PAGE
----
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Directed by Jedd Wider and Todd Wider
113 min | 2017 | USA | Not Rated
*Post-film Q&A with directors Jedd Wider and Todd Wider moderated by KUER RadioWest host Doug Fabrizio.
God Knows Where I Am is the story of Linda Bishop, a well-educated New Hampshire mother who suffered from a severe bipolar disorder with psychosis, who was intermittently incarcerated and homeless, inevitably being committed for three years to a state psychiatric facility. Successfully fighting her sister’s protective attempts to be named her legal guardian, Linda was able to refuse treatment and medication, and eventually procured an early, unconditional release, despite the lack of post-release planning. Upon her release, she wandered ten miles down the road from the hospital, broke into an abandoned farmhouse and lived off of rainwater and apples picked from a nearby orchard for the next four months, through one of the coldest winters on record. Unable to leave the house, she became its prisoner, and remained there, a prisoner of her mind, eventually starving to death. Her body was discovered several months later and with it a diary that Linda kept documenting her journey. The diary is poignant, beautiful, funny, spiritual, and deeply disturbing.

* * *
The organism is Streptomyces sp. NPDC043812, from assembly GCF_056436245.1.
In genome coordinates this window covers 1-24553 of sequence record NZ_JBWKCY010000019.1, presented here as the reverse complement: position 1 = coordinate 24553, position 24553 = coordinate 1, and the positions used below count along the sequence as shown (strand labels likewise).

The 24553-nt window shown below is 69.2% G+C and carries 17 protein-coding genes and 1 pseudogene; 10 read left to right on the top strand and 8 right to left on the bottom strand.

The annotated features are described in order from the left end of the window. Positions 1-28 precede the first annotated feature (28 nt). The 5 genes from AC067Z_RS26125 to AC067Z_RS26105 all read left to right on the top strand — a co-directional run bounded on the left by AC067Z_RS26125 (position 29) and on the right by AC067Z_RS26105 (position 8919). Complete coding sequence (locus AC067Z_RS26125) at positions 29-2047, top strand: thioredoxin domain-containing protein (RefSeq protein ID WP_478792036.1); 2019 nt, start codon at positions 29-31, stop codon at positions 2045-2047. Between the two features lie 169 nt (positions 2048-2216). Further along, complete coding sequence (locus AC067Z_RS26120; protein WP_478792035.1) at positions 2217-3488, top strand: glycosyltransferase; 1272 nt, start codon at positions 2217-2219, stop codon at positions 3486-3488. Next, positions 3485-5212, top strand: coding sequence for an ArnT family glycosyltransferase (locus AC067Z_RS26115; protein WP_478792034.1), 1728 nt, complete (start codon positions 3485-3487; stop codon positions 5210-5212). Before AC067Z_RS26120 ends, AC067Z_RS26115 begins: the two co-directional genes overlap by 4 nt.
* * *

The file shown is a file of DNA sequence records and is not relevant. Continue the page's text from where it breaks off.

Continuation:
Winner: Special Jury Prize–2016 Hot Docs Canadian International Documentary Festival; Special Jury Prize–2016 Napa Valley Film Festival; Official Selection: 2016 Full Frame Documentary Film Festival, 2016 NYC Docs, 2016 International Documentary Festival Amsterdam (IDFA), and over 30 other international film festivals.
“A film of great beauty and tenderness that gradually reveals a confounding mental illness, this film is a human story at its heart. Ultimately, it illuminates a hidden problem of vast proportion with an epic yet intimate cinematic vision.” – Jury, Hot Docs
“Throughout the beautiful, evocative, and ultimately heartbreaking tale of Linda Bishop, the Widers use a variety of cameras and film formats to grant the movie an almost dreamlike feel, and they’re aided immeasurably by Bishop’s meticulous daily journal, which is read with tenderness and humanity by Lori Singer, bringing Bishop elegantly to life as the chronicler of her own story.” – The Atlantic